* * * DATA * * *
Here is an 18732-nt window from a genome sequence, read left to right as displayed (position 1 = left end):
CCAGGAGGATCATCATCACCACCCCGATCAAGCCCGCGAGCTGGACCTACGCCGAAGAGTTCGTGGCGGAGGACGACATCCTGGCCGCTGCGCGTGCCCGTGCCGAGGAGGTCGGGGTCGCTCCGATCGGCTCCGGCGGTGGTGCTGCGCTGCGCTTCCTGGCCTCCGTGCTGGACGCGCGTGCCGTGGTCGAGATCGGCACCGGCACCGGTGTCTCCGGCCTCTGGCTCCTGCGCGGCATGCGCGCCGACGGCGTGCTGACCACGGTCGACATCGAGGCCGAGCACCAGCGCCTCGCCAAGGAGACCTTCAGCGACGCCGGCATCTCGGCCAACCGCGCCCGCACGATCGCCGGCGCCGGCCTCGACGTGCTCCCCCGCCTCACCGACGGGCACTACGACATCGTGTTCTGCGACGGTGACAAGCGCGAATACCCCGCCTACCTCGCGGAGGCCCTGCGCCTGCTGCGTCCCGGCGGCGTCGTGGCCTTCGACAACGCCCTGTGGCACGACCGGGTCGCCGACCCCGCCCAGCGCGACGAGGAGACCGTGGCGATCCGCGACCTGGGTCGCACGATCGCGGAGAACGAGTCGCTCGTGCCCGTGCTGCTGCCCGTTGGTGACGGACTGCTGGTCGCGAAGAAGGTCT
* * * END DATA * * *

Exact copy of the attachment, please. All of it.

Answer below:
Here is an 18732-nt window from a genome sequence, read left to right as displayed (position 1 = left end):
CCAGGAGGATCATCATCACCACCCCGATCAAGCCCGCGAGCTGGACCTACGCCGAAGAGTTCGTGGCGGAGGACGACATCCTGGCCGCTGCGCGTGCCCGTGCCGAGGAGGTCGGGGTCGCTCCGATCGGCTCCGGCGGTGGTGCTGCGCTGCGCTTCCTGGCCTCCGTGCTGGACGCGCGTGCCGTGGTCGAGATCGGCACCGGCACCGGTGTCTCCGGCCTCTGGCTCCTGCGCGGCATGCGCGCCGACGGCGTGCTGACCACGGTCGACATCGAGGCCGAGCACCAGCGCCTCGCCAAGGAGACCTTCAGCGACGCCGGCATCTCGGCCAACCGCGCCCGCACGATCGCCGGCGCCGGCCTCGACGTGCTCCCCCGCCTCACCGACGGGCACTACGACATCGTGTTCTGCGACGGTGACAAGCGCGAATACCCCGCCTACCTCGCGGAGGCCCTGCGCCTGCTGCGTCCCGGCGGCGTCGTGGCCTTCGACAACGCCCTGTGGCACGACCGGGTCGCCGACCCCGCCCAGCGCGACGAGGAGACCGTGGCGATCCGCGACCTGGGTCGCACGATCGCGGAGAACGAGTCGCTCGTGCCCGTGCTGCTGCCCGTTGGTGACGGACTGCTGGTCGCGAAGAAGGTCT